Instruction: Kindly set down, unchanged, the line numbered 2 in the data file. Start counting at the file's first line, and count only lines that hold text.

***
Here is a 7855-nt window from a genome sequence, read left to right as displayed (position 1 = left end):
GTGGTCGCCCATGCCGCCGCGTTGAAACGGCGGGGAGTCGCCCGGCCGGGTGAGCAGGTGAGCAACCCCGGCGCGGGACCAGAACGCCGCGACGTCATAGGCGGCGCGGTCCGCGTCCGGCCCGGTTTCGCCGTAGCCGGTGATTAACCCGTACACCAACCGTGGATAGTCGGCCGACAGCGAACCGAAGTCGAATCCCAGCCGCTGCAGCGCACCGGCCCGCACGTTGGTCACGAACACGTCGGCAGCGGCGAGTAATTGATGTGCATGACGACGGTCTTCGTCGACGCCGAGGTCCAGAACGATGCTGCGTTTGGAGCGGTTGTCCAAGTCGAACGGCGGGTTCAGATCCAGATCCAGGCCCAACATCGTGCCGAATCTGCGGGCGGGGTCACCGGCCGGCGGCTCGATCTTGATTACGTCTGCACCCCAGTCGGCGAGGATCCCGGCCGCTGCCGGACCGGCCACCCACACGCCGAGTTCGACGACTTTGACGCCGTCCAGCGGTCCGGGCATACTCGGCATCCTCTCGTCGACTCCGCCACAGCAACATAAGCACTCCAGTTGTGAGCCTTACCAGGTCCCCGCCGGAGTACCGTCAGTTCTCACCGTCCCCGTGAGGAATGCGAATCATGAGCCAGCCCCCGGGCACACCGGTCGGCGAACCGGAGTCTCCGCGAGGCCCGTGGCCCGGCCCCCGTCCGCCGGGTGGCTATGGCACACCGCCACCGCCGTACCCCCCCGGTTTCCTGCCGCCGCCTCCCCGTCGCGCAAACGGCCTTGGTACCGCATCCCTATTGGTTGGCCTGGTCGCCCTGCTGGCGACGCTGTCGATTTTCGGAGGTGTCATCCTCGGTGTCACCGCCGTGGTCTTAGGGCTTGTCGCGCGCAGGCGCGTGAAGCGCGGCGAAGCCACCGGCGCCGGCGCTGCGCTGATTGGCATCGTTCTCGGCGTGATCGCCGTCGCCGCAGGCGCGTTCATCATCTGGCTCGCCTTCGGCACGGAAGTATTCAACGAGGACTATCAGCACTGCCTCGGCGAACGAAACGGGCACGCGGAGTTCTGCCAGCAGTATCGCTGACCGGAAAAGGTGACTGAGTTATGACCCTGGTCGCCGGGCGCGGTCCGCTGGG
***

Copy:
GTGGTCGCCCATGCCGCCGCGTTGAAACGGCGGGGAGTCGCCCGGCCGGGTGAGCAGGTGAGCAACCCCGGCGCGGGACCAGAACGCCGCGACGTCATAGGCGGCGCGGTCCGCGTCCGGCCCGGTTTCGCCGTAGCCGGTGATTAACCCGTACACCAACCGTGGATAGTCGGCCGACAGCGAACCGAAGTCGAATCCCAGCCGCTGCAGCGCACCGGCCCGCACGTTGGTCACGAACACGTCGGCAGCGGCGAGTAATTGATGTGCATGACGACGGTCTTCGTCGACGCCGAGGTCCAGAACGATGCTGCGTTTGGAGCGGTTGTCCAAGTCGAACGGCGGGTTCAGATCCAGATCCAGGCCCAACATCGTGCCGAATCTGCGGGCGGGGTCACCGGCCGGCGGCTCGATCTTGATTACGTCTGCACCCCAGTCGGCGAGGATCCCGGCCGCTGCCGGACCGGCCACCCACACGCCGAGTTCGACGACTTTGACGCCGTCCAGCGGTCCGGGCATACTCGGCATCCTCTCGTCGACTCCGCCACAGCAACATAAGCACTCCAGTTGTGAGCCTTACCAGGTCCCCGCCGGAGTACCGTCAGTTCTCACCGTCCCCGTGAGGAATGCGAATCATGAGCCAGCCCCCGGGCACACCGGTCGGCGAACCGGAGTCTCCGCGAGGCCCGTGGCCCGGCCCCCGTCCGCCGGGTGGCTATGGCACACCGCCACCGCCGTACCCCCCCGGTTTCCTGCCGCCGCCTCCCCGTCGCGCAAACGGCCTTGGTACCGCATCCCTATTGGTTGGCCTGGTCGCCCTGCTGGCGACGCTGTCGATTTTCGGAGGTGTCATCCTCGGTGTCACCGCCGTGGTCTTAGGGCTTGTCGCGCGCAGGCGCGTGAAGCGCGGCGAAGCCACCGGCGCCGGCGCTGCGCTGATTGGCATCGTTCTCGGCGTGATCGCCGTCGCCGCAGGCGCGTTCATCATCTGGCTCGCCTTCGGCACGGAAGTATTCAACGAGGACTATCAGCACTGCCTCGGCGAACGAAACGGGCACGCGGAGTTCTGCCAGCAGTATCGCTGACCGGAAAAGGTGACTGAGTTATGACCCTGGTCGCCGGGCGCGGTCCGCTGGG